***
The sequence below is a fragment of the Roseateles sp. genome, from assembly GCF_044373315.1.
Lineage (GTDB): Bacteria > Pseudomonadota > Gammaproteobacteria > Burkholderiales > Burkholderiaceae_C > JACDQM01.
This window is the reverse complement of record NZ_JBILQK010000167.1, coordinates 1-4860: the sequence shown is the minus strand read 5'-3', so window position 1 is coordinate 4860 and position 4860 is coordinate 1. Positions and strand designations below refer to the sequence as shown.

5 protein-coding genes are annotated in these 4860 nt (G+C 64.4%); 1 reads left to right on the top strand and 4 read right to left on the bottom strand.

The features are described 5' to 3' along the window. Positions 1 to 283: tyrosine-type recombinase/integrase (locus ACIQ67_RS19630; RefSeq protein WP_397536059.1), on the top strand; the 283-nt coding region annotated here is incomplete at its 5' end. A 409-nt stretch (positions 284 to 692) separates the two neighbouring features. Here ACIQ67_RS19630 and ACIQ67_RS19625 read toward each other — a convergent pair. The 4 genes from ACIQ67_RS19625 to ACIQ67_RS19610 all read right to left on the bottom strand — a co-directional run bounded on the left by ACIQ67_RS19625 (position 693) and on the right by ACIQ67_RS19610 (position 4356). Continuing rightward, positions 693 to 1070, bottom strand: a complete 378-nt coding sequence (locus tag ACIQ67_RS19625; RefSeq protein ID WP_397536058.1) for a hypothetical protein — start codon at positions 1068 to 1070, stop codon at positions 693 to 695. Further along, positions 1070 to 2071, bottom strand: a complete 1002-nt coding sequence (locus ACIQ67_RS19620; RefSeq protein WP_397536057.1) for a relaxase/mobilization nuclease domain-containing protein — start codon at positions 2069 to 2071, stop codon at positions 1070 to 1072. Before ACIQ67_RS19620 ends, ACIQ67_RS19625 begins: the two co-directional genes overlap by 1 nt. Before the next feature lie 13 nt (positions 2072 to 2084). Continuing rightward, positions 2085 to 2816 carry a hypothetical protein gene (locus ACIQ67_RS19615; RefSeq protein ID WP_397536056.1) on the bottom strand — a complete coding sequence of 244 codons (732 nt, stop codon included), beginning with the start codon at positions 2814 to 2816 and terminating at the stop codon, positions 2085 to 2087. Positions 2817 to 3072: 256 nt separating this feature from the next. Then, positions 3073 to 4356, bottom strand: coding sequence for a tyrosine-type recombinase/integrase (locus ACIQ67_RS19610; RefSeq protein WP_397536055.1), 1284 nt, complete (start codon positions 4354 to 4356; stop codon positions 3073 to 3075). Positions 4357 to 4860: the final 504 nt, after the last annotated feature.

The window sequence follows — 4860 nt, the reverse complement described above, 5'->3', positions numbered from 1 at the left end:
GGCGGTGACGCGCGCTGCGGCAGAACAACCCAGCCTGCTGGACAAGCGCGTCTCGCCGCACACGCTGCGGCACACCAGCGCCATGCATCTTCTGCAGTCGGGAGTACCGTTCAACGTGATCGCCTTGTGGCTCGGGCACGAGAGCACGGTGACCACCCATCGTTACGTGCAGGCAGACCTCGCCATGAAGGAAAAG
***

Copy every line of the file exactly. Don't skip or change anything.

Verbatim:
The sequence below is a fragment of the Roseateles sp. genome, from assembly GCF_044373315.1.
Lineage (GTDB): Bacteria > Pseudomonadota > Gammaproteobacteria > Burkholderiales > Burkholderiaceae_C > JACDQM01.
This window is the reverse complement of record NZ_JBILQK010000167.1, coordinates 1-4860: the sequence shown is the minus strand read 5'-3', so window position 1 is coordinate 4860 and position 4860 is coordinate 1. Positions and strand designations below refer to the sequence as shown.

5 protein-coding genes are annotated in these 4860 nt (G+C 64.4%); 1 reads left to right on the top strand and 4 read right to left on the bottom strand.

The features are described 5' to 3' along the window. Positions 1 to 283: tyrosine-type recombinase/integrase (locus ACIQ67_RS19630; RefSeq protein WP_397536059.1), on the top strand; the 283-nt coding region annotated here is incomplete at its 5' end. A 409-nt stretch (positions 284 to 692) separates the two neighbouring features. Here ACIQ67_RS19630 and ACIQ67_RS19625 read toward each other — a convergent pair. The 4 genes from ACIQ67_RS19625 to ACIQ67_RS19610 all read right to left on the bottom strand — a co-directional run bounded on the left by ACIQ67_RS19625 (position 693) and on the right by ACIQ67_RS19610 (position 4356). Continuing rightward, positions 693 to 1070, bottom strand: a complete 378-nt coding sequence (locus tag ACIQ67_RS19625; RefSeq protein ID WP_397536058.1) for a hypothetical protein — start codon at positions 1068 to 1070, stop codon at positions 693 to 695. Further along, positions 1070 to 2071, bottom strand: a complete 1002-nt coding sequence (locus ACIQ67_RS19620; RefSeq protein WP_397536057.1) for a relaxase/mobilization nuclease domain-containing protein — start codon at positions 2069 to 2071, stop codon at positions 1070 to 1072. Before ACIQ67_RS19620 ends, ACIQ67_RS19625 begins: the two co-directional genes overlap by 1 nt. Before the next feature lie 13 nt (positions 2072 to 2084). Continuing rightward, positions 2085 to 2816 carry a hypothetical protein gene (locus ACIQ67_RS19615; RefSeq protein ID WP_397536056.1) on the bottom strand — a complete coding sequence of 244 codons (732 nt, stop codon included), beginning with the start codon at positions 2814 to 2816 and terminating at the stop codon, positions 2085 to 2087. Positions 2817 to 3072: 256 nt separating this feature from the next. Then, positions 3073 to 4356, bottom strand: coding sequence for a tyrosine-type recombinase/integrase (locus ACIQ67_RS19610; RefSeq protein WP_397536055.1), 1284 nt, complete (start codon positions 4354 to 4356; stop codon positions 3073 to 3075). Positions 4357 to 4860: the final 504 nt, after the last annotated feature.

The window sequence follows — 4860 nt, the reverse complement described above, 5'->3', positions numbered from 1 at the left end:
GGCGGTGACGCGCGCTGCGGCAGAACAACCCAGCCTGCTGGACAAGCGCGTCTCGCCGCACACGCTGCGGCACACCAGCGCCATGCATCTTCTGCAGTCGGGAGTACCGTTCAACGTGATCGCCTTGTGGCTCGGGCACGAGAGCACGGTGACCACCCATCGTTACGTGCAGGCAGACCTCGCCATGAAGGAAAAG